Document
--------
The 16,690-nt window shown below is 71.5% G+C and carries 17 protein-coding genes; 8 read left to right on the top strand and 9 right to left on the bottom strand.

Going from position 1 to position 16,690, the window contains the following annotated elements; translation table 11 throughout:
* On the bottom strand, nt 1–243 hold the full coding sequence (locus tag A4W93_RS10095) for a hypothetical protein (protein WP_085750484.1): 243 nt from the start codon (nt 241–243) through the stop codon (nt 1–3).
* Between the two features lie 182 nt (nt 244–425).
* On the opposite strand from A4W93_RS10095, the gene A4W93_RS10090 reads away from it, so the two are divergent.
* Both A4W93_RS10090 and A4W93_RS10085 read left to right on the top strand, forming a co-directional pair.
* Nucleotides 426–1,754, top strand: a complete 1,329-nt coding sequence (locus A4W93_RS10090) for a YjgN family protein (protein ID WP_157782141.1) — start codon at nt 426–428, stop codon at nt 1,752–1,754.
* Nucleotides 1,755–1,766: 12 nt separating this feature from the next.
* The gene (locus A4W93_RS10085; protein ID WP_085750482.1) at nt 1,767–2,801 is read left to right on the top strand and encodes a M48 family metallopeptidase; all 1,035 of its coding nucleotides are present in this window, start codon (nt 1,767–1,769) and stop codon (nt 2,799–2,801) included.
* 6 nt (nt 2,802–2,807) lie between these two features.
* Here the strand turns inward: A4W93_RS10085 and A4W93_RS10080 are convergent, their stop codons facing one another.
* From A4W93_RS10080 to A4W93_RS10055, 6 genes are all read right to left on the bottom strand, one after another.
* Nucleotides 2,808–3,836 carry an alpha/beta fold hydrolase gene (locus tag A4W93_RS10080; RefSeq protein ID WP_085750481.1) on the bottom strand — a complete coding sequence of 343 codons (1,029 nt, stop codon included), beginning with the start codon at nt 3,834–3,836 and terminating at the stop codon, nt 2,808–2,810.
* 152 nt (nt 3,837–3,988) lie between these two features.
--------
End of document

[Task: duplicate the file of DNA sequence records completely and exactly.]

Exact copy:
The 16,690-nt window shown below is 71.5% G+C and carries 17 protein-coding genes; 8 read left to right on the top strand and 9 right to left on the bottom strand.

Going from position 1 to position 16,690, the window contains the following annotated elements; translation table 11 throughout:
* On the bottom strand, nt 1–243 hold the full coding sequence (locus tag A4W93_RS10095) for a hypothetical protein (protein WP_085750484.1): 243 nt from the start codon (nt 241–243) through the stop codon (nt 1–3).
* Between the two features lie 182 nt (nt 244–425).
* On the opposite strand from A4W93_RS10095, the gene A4W93_RS10090 reads away from it, so the two are divergent.
* Both A4W93_RS10090 and A4W93_RS10085 read left to right on the top strand, forming a co-directional pair.
* Nucleotides 426–1,754, top strand: a complete 1,329-nt coding sequence (locus A4W93_RS10090) for a YjgN family protein (protein ID WP_157782141.1) — start codon at nt 426–428, stop codon at nt 1,752–1,754.
* Nucleotides 1,755–1,766: 12 nt separating this feature from the next.
* The gene (locus A4W93_RS10085; protein ID WP_085750482.1) at nt 1,767–2,801 is read left to right on the top strand and encodes a M48 family metallopeptidase; all 1,035 of its coding nucleotides are present in this window, start codon (nt 1,767–1,769) and stop codon (nt 2,799–2,801) included.
* 6 nt (nt 2,802–2,807) lie between these two features.
* Here the strand turns inward: A4W93_RS10085 and A4W93_RS10080 are convergent, their stop codons facing one another.
* From A4W93_RS10080 to A4W93_RS10055, 6 genes are all read right to left on the bottom strand, one after another.
* Nucleotides 2,808–3,836 carry an alpha/beta fold hydrolase gene (locus tag A4W93_RS10080; RefSeq protein ID WP_085750481.1) on the bottom strand — a complete coding sequence of 343 codons (1,029 nt, stop codon included), beginning with the start codon at nt 3,834–3,836 and terminating at the stop codon, nt 2,808–2,810.
* 152 nt (nt 3,837–3,988) lie between these two features.